Eclipse Seeks Rare Double at the Breeders’ Cup

Eclipse Seeks Rare Double at the Breeders’ Cup

When Aron Wellman started Eclipse Thoroughbred Partners in 2011 he envisioned being a part of history.

Over the course of the ensuing 12 years, the president and founder of Eclipse has teamed with chairman Brian Spearman to achieve some impressive results, such as compiling $47 million in earnings. Yet it wasn’t until earlier this month that the partnership entered the history books.

That’s when Eclipse runners Locked  and Candied  won the Breeders’ Futurity (G1) and the Alcibiades Stakes (G1), respectively, making the stable the first ownership group to capture both grade 1 stakes for 2-year-olds on the same weekend at Keeneland.

“We’re very proud of what we have accomplished with 25 grade 1 wins and 65 graded stakes wins in 12 years,” said Wellman, a licensed attorney who lives in Del Mar, Calif. “We wanted to make history and that’s what we were fortunate enough to do at Keeneland with Candied and Locked.”

For its next trick, Eclipse is hoping to make 13 a lucky number.

“We’ve been very fortunate. We started the stable in October 2011 and had our first Breeders’ Cup starter the following month with Sweet Cat, who was third in the Breeders’ Cup Juvenile Fillies Turf,” Wellman said. “Since then we’ve been so fortunate that every year since we have been represented by at least one runner in the Breeders’ Cup.”

On Nov. 3 at Santa Anita Park, a.k.a Future Stars Friday at the Breeders’ Cup, Wellman would love nothing better than turning the partnership’s 13th straight appearance into an encore of Oct. 6-7 at Keeneland with its Todd Pletcher-trained 2-year-olds making Eclipse just the third owners to sweep the Breeders’ Cup Juvenile (G1) and Breeders’ Cup Juvenile Fillies (G1) in the same year.

“It’s hugely humbling,” Wellman said, whose stable could join Overbrook Farm (1994) and Gene Klein (1988) with a Juvenile-Juvenile Fillies double. “We annually buy 15-20 yearlings a year and to be represented by legitimate contenders in the Juvenile and Juvenile Fillies who have won grade 1 stakes is a great honor and a testament to the partners who put their hard-earned dollars into our programs and our team.”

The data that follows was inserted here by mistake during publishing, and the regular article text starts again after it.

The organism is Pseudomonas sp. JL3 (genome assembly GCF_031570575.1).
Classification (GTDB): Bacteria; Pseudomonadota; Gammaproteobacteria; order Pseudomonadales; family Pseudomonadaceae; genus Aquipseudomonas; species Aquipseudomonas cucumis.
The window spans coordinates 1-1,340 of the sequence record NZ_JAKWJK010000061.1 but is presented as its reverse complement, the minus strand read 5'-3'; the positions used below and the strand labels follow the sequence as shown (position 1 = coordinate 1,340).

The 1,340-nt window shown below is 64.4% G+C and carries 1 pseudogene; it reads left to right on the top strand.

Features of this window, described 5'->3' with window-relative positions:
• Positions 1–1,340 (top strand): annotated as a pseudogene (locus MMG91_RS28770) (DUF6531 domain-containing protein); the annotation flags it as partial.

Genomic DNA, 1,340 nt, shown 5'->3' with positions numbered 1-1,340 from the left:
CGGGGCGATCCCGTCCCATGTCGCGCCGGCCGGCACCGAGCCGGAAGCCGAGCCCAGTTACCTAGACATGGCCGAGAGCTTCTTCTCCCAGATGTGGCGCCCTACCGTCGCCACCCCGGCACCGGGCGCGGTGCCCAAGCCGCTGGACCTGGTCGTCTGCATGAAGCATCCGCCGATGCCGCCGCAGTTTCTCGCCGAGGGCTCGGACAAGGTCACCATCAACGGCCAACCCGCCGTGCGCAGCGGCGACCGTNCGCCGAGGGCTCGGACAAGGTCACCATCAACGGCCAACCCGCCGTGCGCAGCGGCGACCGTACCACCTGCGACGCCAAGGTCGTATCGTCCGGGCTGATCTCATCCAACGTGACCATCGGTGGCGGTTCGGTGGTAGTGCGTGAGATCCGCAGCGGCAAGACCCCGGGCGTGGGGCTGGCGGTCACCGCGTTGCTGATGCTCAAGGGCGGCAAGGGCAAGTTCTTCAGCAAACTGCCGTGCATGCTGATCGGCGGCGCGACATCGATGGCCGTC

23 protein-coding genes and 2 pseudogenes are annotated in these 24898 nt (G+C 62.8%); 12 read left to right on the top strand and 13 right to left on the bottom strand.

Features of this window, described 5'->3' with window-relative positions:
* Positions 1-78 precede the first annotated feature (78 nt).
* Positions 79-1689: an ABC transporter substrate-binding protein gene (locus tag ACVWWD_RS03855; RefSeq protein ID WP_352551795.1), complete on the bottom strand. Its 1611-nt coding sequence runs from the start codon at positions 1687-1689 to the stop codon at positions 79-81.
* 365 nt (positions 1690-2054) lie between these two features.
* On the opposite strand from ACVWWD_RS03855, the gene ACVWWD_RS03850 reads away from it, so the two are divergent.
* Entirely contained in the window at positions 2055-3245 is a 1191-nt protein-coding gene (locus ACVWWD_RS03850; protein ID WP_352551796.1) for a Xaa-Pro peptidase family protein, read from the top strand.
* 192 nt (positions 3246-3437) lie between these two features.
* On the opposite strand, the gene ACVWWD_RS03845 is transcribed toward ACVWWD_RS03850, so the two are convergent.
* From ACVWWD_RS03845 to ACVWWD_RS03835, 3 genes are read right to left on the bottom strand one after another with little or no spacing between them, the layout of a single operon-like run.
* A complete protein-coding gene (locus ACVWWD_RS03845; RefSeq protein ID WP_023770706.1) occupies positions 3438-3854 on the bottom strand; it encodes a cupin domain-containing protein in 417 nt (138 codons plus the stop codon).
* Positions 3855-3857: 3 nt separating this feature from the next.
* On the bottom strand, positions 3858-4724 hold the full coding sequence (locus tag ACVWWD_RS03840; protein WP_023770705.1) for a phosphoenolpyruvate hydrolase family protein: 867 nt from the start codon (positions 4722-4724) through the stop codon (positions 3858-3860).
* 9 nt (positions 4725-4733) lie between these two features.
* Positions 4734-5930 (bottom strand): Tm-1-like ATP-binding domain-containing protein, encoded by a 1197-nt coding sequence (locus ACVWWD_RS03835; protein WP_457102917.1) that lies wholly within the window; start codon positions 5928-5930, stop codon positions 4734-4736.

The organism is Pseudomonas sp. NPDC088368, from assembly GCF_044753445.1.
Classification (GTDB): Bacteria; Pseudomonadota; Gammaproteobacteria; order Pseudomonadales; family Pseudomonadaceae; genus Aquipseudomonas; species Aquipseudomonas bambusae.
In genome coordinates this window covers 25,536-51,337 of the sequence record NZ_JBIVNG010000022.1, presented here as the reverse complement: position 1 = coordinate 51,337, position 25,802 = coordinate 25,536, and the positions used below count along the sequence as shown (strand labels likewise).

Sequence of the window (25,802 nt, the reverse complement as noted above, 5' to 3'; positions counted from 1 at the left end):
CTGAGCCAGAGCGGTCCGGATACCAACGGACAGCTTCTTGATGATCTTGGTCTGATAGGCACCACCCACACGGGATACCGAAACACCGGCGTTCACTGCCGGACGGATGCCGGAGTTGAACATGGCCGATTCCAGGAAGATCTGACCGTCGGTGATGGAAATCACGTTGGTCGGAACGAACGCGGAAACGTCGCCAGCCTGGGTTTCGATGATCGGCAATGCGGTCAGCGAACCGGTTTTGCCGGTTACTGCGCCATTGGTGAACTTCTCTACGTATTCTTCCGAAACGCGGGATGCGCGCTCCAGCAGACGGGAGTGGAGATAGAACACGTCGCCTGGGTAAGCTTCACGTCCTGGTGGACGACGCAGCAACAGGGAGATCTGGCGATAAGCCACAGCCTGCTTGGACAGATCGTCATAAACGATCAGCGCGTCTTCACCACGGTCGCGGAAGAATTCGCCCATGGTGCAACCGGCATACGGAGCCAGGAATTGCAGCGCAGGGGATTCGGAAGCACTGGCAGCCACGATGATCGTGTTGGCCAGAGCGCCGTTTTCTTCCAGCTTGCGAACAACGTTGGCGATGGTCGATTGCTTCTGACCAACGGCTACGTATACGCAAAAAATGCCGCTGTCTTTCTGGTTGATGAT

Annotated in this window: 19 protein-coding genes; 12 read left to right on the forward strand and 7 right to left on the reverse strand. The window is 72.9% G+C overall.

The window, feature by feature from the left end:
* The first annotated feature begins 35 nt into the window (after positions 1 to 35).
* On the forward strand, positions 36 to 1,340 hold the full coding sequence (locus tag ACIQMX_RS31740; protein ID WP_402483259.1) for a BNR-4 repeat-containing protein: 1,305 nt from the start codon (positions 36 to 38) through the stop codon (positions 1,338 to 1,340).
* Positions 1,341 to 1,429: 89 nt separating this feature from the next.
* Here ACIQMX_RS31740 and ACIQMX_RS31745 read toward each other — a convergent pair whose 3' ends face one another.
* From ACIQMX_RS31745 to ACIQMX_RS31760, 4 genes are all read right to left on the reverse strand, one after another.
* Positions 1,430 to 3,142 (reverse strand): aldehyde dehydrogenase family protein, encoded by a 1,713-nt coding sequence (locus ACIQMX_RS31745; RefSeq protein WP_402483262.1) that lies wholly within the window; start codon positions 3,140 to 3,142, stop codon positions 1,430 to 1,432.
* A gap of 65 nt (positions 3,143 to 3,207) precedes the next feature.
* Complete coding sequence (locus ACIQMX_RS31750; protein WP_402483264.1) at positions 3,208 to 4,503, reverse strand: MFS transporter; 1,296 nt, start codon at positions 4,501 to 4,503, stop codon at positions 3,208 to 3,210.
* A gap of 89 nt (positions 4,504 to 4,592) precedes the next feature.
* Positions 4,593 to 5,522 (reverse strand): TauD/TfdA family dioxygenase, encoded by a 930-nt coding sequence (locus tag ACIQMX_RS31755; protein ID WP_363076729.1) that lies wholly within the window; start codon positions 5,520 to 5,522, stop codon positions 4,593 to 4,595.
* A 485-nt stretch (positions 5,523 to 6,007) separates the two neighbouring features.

With both juveniles coming off wins in major preps for the World Championships, the feat holds true to the goals Wellman originally set in place for the partnership. Namely, giving partners the experience of participating in major events in the present and with an eye toward the future and races such as the Kentucky Derby (G1) and Kentucky Oaks (G1).

“We try to develop a well-rounded stable but when a partner comes to Eclipse it’s with the expectation that we will get them into the starting gate at the biggest venues on the biggest days in the biggest races. Not just to see your name in the program and have a fancy lunch but have a legitimate opportunity to win those races,” said Wellman, who worked as a vice president for the Team Valor partnership for 3 1/2 years before starting Eclipse. “Thanks to our partners putting their faith in our program we’ve been able to be in position to deliver those results. What separates the men from the boys in this game is being able to do it on an annual basis as opposed to delivering lightning in a bottle.”

Given a huge boost in 2012 when Cot Campbell retired and merged partnership pioneer Dogwood Stable with Eclipse, the stable has already enjoyed the exhilarating joy of a 2017 Belmont Stakes (G1) victory by Tapwrit   and Nest  being named the champion 3-year-old filly of 2022. Now it has a golden opportunity to add to those accolades on a day filled with great hopes and expectations for the roughly 300 partners who own shares of the horses Eclipse syndicates as separate LLCs.

“It’s a credit to the job Eclipse does in finding top level horses,” Pletcher said about having both Locked and Candied in the same year. “It shows how remarkable the team they have is. The whole team at Eclipse has been terrific to work with. I started with Aron from the beginning with Sweet Cat (who Pletcher owned and trained) and it’s been a great run.”

Locked, a son of Gun Runner  , has won 2 of 3 starts, topped by a half-length victory in the 1 1/16-mile Breeders’ Futurity that came on the heels of a dominant 7 1/4-length victory in a maiden race at Saratoga Race Course.